Books and Arts

Nature 451, 629 (7 February 2008) | doi:10.1038/451629a; Published online 6 February 2008

Multi-dimensional lives

Mark Ronan1

BOOK REVIEWEDFinding Moonshine: A Mathematician's Journey Through Symmetry

by Marcus du Sautoy

Fourth Estate/Harper: 2008. 400 pp/384 pp. £18.99/$25.95

The mathematics of symmetry emerged from the work of Evariste Galois, the young genius who died aged just 20 in 1832 after being shot in a duel. His tragic story, placed in the context of French history and revolution, is retold here in Marcus du Sautoy's follow-up to The Music of the Primes. Galois's is a dramatic story of strong egos and lost manuscripts, ending with a letter he wrote the night before he died — perhaps the most famous epistle written by a mathematician.

Galois was working on the solution of equations, a problem first tackled some 4,000 years earlier when the Babylonians created a formula for solving quadratic equations. The subsequent theory was developed by several main characters: the twelfth-century Persian mathematician, astronomer and poet Omar Khayyam; four Italians in the early 1500s; Paolo Ruffini in 1799; and Niels Henrik Abel in 1824, the young Norwegian who showed that most fifth-degree equations and higher cannot be solved in terms of square roots, cube roots and so on.

Multi-dimensional lives

PRIVATE COLLECTION/STAPLETON COLLECTION/BRIDGEMAN ART LIBRARY

Islamic tile patterns display a multitude of symmetries.

Some equations of high degree could be solved in this way, but a method was needed to determine which ones they were. Enter Galois. By examining patterns among the solutions and studying the group of symmetries preserving these patterns, he could solve the problem. If the group of symmetries could be deconstructed into cyclic groups, then the solutions could be expressed in terms of roots. Some groups do not admit any deconstruction — they are 'atoms of symmetry' — and Galois found the first ones.

Atoms of symmetry are the basic building-blocks for all finite groups of symmetry, and some of them have applications in modern technology. For example, they can be used to encode digital data such that small transmission errors can be automatically and efficiently corrected. Most symmetry atoms fit into a 'periodic table' where they belong in one of several families whose members enjoy similar properties. There are 26 exceptions. The largest of these is the 'Monster', a vast group of symmetries requiring at least 196,883 dimensions in which to operate. It exhibits numerical patterns similar to those obtained in an important branch of number theory, a connection dubbed 'Moonshine' by John Conway, who was one of the first to investigate it and marvel at its surprising magic.

Moonshine appears at the end of Finding Moonshine; the main thrust is elsewhere. Twelve chapters, one for each month of the year, include descriptions of the author's own life and work in the months concerned. Du Sautoy describes how he conducts his own research, interacts with other mathematicians, his family and particularly his son. He points out that mathematicians can be strange people, and pokes playful fun at the idiosyncracies of some of those who worked on the Monster. He is admirably self-deprecating, recounting how on a visit to Japan he annoyed local guests by remarking that the sake was only 30 ° proof, which is not a prime number, whereupon his host obligingly produced a 43 °-proof alternative.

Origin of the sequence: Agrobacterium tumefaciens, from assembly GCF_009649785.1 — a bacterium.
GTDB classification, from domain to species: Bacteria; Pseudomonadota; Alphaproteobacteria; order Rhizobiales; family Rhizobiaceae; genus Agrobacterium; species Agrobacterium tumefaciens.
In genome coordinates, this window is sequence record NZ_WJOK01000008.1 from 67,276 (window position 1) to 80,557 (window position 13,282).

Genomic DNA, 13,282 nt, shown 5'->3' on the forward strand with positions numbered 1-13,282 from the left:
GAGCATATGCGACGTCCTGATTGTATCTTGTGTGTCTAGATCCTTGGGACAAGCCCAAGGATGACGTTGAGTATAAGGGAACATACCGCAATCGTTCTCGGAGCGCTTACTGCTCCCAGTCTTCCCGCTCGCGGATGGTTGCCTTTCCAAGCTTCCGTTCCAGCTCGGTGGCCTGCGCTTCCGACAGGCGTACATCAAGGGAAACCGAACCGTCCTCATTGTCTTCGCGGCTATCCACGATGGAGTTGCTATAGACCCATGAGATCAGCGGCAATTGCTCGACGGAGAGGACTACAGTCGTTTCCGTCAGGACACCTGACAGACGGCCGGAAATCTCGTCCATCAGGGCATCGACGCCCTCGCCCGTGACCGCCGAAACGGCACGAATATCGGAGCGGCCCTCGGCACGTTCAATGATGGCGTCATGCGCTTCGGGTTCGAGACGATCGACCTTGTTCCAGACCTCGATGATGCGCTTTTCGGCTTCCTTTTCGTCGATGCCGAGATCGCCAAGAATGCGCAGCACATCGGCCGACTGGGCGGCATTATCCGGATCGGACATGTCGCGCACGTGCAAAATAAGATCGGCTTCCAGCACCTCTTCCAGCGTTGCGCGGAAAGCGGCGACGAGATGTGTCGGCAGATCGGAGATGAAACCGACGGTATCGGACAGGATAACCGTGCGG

Interesting interludes highlight the elementary aspects of symmetry, including its role in the music of Bach. Du Sautoy also discusses the regular solids (tetrahedron, cube, and so on), teaching us that the Romans were so obsessed with dice games that they carried heavy gaming boards on campaigns, and even used 12-sided dice invented by the Etruscans. He says that Pythagoras learned of the dodecahedron from the Romans while in southern Italy. But hold on — when Pythagoras moved to Croton in Italy in the sixth century BC, Rome was an Etruscan kingdom. The Romans came later. Inaccuracies such as these, the lack of references and the projection of unverified feelings onto historical characters, spoil an otherwise delightful account of the early history (particularly of the sixteenth-century Italians) and the subsequent research on equations. Later material leading to the Monster also contains some factual errors.

The appearance of the Monster near the end is where the mathematics gets most interesting and relevant to more applied areas of science. For example, symmetry atoms are used in physics to create the standard model of the quantum forces, and Moonshine finds a home in string theory.

That said, du Sautoy omits the applications to physics, and sticks with simple symmetries that a reader with no mathematical appreciation will understand. I, meanwhile, share Freeman Dyson's sneaking hope that "some time in the twenty-first century, physicists will stumble upon the Monster group, built in some unsuspected way into the structure of the Universe".

  1. Mark Ronan is professor of mathematics at the University of Illinois at Chicago, Illinois 60607, USA, and honorary professor at University College London. He is author of Symmetry and the Monster.